A pair of strings when concatenated is said to be a ‘Pandigital Concatenation’ if their concatenation consists of all digits from (0 – 9) in any order at least once.The task is, given N strings, compute the number of pairs resulting in a ‘Pandigital Concatenation’.

Examples:

Input : num[] = {"123567", "098234", "14765", "19804"} Output : 3 The pairs, 1^{st}and 2^{nd}giving (123567098234),1^{st}and 4^{rd}giving(12356719804) and 2^{nd}and 3^{rd}giving (09823414765), on concatenation result in Pandigital Concatenations. Input : num[] = {"56789", "098345", "1234"} Output : 0 None of the pairs on concatenation result in Pandigital Concatenations.

**Method 1 (Brute Force):** A possible brute-force solution is to form all possible concatenations by forming all pairs in O(n^{2} and using a frequency array for digits (0 – 9), we check if each digit exists at least once in each concatenation formed for every pair.

// CPP program to find all Pandigital // concatenations of two strings. #include <bits/stdc++.h> using namespace std; // Checks if a given string is Pandigital bool isPanDigital(string s) { bool digits[10] = {false} for (int i = 0; i < s.length(); i++) digits[s[i] - '0'] = false; // digit i is not present thus not // pandigital for (int i = 0; i <= 9; i++) if (digits[i] == false) return false; return true; } // Returns number of pairs of strings resulting // in Pandigital Concatenations int countPandigitalPairs(vector<string> &arr) { // iterate over all pair of strings int pairs = 0; for (int i = 0; i < v.size(); i++) for (int j = i + 1; j < v.size(); j++) if (isPandigital(v[i] + v[j])) pairs++; return pairs; } // Driver code int main() { vector<string> v = {"123567", "098234", "14765", "19804"}; cout << countPandigitalPairs(v) << endl; return 0; }

Output:

3

**Method 2 (Efficient):**

Now we look for something better than the brute-force discussed above. Careful analysis suggests that, for every digit 0 – 9 to be present we have a mask as 1111111111 (i.e. all numbers 0-9 exist in the array of numbers

Digits - 0 1 2 3 4 5 6 7 8 9 | | | | | | | | | | Mask - 1 1 1 1 1 1 1 1 1 1 Here 1 denotes that the corresponding digits exists at-least once thus for all such Pandigital Concatenations, this relationship should hold. So we can represent 11...11 as a valid mask for pandigital concatenations.

So now the approach is to represent every string as a mask of 10 bits where the i^{th} bit is set if the i^{th} digit exists in the string.

E.g., "11405" can be represented as Digits - 0 1 2 3 4 5 6 7 8 9 | | | | | | | | | | Mask for 11405 - 1 1 0 0 1 1 0 0 0 0

The approach though may look complete is still not efficient as we still have to iterate over all pairs and check if the OR of these two strings result in the mask of a valid Pandigital Concatenation.

If we analyze the possible masks of all possible strings we can understand that every single string would be only comprised of digits 0 – 9, so every number can at max contain all digits 0 to 9 at least once thus the mask of such a number would be 1111111111 (1023 in decimal). Thus in decimal system all masks exits in (0 – 1023].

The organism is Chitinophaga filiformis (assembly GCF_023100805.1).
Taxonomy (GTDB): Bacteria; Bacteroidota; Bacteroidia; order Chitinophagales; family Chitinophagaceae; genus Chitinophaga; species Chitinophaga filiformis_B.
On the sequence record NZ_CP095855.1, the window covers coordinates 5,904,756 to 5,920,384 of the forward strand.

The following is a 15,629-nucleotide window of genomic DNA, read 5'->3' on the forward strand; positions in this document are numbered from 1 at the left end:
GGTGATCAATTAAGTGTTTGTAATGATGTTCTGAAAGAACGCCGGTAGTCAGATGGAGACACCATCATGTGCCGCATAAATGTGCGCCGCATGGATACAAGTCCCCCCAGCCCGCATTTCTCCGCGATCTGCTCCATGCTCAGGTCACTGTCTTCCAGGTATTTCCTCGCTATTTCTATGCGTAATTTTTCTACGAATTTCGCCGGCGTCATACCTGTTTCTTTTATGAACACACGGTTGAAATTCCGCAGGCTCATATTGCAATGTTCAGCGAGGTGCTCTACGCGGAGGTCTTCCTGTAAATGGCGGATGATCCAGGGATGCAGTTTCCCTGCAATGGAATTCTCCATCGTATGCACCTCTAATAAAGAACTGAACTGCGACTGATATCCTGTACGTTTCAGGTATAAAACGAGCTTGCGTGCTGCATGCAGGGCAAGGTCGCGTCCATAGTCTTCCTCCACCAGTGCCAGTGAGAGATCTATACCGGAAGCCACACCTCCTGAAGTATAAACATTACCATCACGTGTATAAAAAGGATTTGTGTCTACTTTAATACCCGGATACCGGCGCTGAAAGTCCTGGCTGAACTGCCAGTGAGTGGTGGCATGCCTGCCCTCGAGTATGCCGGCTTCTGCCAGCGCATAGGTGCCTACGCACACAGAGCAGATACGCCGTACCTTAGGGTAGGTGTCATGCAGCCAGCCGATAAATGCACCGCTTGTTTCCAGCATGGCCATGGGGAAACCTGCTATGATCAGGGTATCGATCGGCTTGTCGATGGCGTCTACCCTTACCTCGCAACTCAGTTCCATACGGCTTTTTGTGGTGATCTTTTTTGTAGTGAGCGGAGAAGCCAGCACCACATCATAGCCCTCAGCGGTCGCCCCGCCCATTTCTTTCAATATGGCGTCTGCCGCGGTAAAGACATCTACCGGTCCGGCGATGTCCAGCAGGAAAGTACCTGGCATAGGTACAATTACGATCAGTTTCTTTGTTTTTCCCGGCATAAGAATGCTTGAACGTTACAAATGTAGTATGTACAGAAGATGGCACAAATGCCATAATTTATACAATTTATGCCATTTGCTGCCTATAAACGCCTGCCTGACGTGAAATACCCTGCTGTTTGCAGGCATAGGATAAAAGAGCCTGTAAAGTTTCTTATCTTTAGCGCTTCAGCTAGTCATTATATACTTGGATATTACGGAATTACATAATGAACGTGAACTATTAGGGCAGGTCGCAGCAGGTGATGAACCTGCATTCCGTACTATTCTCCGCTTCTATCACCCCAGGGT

Now we just have to maintain a frequency array to store the number of times a mask exists in the array of strings.

Let two masks be i and j with frequencies freq

_{i}and freq_{j}respectively,If (i OR j) = Mask

_{pandigital concatenation}

Then,

Number of Pairs = freq_{i}* freq_{j}

// CPP program to count PanDigital pairs #include <bits/stdc++.h> using namespace std; const int pandigitalMask = ((1 << 10) - 1); void computeMaskFrequencies(vector<string> v, map<int, int>& freq) { for (int i = 0; i < v.size(); i++) { int mask = 0; // Stores digits present in string v[i] // atleast once. We use a set as we only // need digits which exist only once // (irrespective of reputation) unordered_set<int> digits; for (int j = 0; j < v[i].size(); j++) digits.insert(v[i][j] - '0'); // Calculate the mask by considering all digits // existing atleast once for (auto it = digits.begin(); it != digits.end(); it++) { int digit = (*it); mask += (1 << digit); } // Increment the frequency of this mask freq[mask]++; } } // Returns number of pairs of strings resulting // in Pandigital Concatenations int pandigitalConcatenations(map<int, int> freq) { int ans = 0; // All possible strings lie between 1 and 1023 // so we iterate over every possible mask for (int i = 1; i <= 1023; i++) { for (int j = 1; j <= 1023; j++) { // if the concatenation results in mask of // Pandigital Concatenation, calculate all // pairs formed with Masks i and j if ((i | j) == pandigitalMask) { if (i == j) ans += (freq[i] * (freq[i] - 1)); else ans += (freq[i] * freq[j]); } } } // since every pair is considers twice, // we get rid of half of these return ans/2; } int countPandigitalPairs(vector<string> v) { // Find frequencies of all masks in // given vector of strings map<int, int> freq; computeMaskFrequencies(v, freq); // Return all possiblg concatenations. return pandigitalConcatenations(freq); } // Driver code int main() { vector<string> v = {"123567", "098234", "14765", "19804"}; cout << countPandigitalPairs(v) << endl; return 0; }

Output:

3

**Complexity :** O(N * |s| + 1023 * 1023) where |s| gives length of strings in the array

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